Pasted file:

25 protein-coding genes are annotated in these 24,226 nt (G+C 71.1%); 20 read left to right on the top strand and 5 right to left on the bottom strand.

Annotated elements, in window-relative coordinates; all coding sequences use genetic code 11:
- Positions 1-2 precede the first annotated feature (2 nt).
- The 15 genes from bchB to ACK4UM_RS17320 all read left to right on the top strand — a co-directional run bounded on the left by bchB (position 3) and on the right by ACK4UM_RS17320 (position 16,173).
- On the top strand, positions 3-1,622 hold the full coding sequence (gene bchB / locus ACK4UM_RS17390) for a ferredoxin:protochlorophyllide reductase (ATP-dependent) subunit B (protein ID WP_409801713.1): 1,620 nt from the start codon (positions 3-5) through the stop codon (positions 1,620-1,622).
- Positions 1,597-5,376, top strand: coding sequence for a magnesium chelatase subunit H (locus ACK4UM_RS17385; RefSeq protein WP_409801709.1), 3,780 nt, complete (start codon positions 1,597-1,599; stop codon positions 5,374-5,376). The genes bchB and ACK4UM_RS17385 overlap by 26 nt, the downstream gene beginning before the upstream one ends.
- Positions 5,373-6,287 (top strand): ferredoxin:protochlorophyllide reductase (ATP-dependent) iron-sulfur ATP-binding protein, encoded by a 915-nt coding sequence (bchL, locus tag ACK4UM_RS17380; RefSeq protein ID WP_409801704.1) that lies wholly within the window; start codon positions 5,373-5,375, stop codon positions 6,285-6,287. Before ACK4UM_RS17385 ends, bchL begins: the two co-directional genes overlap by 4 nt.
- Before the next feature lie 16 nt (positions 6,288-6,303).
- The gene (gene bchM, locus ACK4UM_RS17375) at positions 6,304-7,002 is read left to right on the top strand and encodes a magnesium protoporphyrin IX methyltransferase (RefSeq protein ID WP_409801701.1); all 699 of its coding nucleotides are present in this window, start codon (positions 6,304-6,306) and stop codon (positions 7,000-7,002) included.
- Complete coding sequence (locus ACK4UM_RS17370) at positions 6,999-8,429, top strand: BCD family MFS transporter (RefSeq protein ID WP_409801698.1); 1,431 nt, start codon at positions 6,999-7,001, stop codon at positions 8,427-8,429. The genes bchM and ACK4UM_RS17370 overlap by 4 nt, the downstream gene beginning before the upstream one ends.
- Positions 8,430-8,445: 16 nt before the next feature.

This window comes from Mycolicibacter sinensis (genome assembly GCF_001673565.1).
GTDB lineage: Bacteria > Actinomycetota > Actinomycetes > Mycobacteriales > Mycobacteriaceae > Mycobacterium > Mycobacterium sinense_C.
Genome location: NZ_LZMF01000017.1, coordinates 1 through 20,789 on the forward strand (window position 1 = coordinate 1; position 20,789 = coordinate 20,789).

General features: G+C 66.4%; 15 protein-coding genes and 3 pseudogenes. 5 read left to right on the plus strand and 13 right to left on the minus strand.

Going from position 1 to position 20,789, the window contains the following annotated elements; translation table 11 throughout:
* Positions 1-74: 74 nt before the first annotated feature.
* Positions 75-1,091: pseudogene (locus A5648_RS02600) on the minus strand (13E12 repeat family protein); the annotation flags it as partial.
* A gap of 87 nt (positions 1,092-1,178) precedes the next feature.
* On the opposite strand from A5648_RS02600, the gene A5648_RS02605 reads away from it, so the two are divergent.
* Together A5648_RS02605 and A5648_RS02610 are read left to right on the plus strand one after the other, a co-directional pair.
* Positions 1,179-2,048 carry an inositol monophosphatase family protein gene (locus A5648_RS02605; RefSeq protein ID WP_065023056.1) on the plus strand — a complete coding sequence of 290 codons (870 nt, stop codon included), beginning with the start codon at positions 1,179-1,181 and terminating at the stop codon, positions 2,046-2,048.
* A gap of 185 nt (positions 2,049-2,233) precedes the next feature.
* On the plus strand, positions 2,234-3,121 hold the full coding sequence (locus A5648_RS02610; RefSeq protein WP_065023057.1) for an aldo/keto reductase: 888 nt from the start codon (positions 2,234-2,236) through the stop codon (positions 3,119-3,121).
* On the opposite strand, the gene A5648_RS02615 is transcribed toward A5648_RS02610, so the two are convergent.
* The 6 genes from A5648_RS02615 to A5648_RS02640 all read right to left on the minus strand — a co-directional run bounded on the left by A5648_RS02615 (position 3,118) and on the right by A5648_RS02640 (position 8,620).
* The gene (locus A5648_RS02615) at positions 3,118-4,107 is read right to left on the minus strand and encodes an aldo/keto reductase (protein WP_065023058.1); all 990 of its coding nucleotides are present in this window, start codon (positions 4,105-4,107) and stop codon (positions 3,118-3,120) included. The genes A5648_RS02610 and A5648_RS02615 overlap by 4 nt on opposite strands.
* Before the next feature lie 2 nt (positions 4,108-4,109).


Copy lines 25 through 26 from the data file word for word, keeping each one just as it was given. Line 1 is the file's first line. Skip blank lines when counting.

* On the opposite strand, the gene A5648_RS02615 is transcribed toward A5648_RS02610, so the two are convergent.
* The 6 genes from A5648_RS02615 to A5648_RS02640 all read right to left on the minus strand — a co-directional run bounded on the left by A5648_RS02615 (position 3,118) and on the right by A5648_RS02640 (position 8,620).